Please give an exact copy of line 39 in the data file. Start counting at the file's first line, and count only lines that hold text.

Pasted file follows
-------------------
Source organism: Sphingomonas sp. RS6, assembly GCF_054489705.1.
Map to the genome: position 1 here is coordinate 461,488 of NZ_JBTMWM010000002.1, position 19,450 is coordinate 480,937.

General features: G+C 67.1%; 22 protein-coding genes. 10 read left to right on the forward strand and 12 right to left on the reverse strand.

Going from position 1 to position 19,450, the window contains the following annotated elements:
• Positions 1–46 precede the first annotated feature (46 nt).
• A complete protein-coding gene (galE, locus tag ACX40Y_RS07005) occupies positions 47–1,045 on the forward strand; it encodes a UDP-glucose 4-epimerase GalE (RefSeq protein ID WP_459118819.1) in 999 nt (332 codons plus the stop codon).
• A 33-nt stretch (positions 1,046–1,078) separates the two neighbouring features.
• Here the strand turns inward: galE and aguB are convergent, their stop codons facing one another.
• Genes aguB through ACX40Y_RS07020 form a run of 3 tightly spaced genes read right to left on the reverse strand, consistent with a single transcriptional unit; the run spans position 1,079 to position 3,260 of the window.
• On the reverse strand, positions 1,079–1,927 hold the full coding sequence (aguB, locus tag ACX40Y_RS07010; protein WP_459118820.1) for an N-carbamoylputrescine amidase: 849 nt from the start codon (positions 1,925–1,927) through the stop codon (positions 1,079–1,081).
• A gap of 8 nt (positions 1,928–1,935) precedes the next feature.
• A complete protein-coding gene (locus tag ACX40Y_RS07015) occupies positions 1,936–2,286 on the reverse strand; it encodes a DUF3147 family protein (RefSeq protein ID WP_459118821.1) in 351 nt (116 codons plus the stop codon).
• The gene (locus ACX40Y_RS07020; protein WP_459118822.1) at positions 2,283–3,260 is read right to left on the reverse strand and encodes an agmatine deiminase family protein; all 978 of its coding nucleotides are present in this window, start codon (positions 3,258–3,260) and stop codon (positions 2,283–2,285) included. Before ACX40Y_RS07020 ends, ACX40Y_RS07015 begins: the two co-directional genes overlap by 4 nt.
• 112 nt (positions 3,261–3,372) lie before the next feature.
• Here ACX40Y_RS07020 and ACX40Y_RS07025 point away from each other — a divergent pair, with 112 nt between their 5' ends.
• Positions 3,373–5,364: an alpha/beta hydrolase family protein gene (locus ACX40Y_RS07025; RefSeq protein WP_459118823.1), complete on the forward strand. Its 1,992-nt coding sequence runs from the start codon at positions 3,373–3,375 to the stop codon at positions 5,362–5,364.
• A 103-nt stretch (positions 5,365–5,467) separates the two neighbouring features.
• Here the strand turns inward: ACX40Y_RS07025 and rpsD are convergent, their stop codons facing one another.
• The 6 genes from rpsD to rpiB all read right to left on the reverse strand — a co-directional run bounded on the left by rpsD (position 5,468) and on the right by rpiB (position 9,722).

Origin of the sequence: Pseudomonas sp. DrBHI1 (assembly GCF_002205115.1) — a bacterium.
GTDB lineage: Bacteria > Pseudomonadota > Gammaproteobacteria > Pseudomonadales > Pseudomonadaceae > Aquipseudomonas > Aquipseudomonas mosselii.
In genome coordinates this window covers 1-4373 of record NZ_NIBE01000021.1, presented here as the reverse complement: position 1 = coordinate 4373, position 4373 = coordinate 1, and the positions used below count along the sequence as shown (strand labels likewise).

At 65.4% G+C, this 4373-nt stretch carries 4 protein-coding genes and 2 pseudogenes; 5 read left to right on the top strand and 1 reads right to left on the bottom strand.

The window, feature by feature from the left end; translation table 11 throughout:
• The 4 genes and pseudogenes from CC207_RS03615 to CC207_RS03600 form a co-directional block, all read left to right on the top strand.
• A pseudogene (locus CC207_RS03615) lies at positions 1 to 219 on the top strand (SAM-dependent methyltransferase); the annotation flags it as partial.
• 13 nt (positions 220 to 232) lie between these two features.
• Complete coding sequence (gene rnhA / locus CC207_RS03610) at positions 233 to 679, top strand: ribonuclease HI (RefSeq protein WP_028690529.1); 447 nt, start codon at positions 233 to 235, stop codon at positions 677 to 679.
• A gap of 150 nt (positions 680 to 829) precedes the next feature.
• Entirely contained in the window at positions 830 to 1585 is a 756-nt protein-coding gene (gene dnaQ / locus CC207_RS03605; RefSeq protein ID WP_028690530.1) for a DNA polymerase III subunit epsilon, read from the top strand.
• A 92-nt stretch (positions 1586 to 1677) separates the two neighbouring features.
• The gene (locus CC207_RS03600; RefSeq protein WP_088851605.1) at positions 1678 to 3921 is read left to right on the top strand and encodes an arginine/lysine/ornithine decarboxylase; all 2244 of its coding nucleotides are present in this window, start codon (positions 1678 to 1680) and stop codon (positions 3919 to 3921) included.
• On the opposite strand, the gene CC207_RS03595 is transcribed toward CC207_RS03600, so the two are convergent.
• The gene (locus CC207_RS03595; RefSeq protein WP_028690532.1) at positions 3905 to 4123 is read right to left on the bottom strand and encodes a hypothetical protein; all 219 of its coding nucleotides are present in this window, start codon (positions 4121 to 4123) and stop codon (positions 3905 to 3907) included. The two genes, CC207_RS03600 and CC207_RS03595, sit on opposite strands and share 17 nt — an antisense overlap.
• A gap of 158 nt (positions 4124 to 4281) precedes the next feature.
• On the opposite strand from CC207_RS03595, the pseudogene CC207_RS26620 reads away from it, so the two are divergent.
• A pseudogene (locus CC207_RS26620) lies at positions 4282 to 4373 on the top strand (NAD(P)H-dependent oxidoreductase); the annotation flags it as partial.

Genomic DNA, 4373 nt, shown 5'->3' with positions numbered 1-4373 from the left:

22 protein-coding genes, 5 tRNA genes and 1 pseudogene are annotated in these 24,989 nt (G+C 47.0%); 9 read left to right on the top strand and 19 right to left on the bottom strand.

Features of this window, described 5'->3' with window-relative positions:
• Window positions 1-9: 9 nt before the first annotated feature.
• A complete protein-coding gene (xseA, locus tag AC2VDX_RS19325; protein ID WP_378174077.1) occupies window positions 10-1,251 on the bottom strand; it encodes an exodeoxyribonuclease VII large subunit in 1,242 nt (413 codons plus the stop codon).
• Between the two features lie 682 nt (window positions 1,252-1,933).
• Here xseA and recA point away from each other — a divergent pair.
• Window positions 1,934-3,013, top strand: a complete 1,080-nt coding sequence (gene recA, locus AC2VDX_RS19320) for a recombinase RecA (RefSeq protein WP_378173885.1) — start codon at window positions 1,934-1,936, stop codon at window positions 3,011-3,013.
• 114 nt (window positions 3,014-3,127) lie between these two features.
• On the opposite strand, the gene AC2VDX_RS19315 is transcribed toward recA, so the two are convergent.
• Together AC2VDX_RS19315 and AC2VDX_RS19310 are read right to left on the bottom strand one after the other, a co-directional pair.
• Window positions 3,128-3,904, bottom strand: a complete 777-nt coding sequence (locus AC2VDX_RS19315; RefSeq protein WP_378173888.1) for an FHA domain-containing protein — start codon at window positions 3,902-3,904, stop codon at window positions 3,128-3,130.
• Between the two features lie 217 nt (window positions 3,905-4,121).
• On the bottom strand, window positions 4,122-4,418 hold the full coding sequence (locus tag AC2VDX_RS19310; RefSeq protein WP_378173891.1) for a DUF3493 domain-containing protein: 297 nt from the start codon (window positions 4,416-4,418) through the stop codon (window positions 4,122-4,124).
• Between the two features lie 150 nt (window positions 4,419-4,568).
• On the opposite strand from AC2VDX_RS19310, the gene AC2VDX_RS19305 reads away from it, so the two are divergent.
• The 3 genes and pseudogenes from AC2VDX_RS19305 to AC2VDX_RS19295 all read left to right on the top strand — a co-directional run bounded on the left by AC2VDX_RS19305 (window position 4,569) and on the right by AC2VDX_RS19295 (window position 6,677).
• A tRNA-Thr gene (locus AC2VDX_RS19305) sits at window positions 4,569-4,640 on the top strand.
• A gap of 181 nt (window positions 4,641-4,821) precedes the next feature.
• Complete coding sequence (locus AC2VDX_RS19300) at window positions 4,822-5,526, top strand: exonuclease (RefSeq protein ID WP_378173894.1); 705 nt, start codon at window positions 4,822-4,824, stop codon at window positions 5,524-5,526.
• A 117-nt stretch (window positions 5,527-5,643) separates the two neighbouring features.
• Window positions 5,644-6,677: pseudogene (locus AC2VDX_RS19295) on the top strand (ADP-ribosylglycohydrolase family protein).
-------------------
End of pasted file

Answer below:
22 protein-coding genes, 5 tRNA genes and 1 pseudogene are annotated in these 24,989 nt (G+C 47.0%); 9 read left to right on the top strand and 19 right to left on the bottom strand.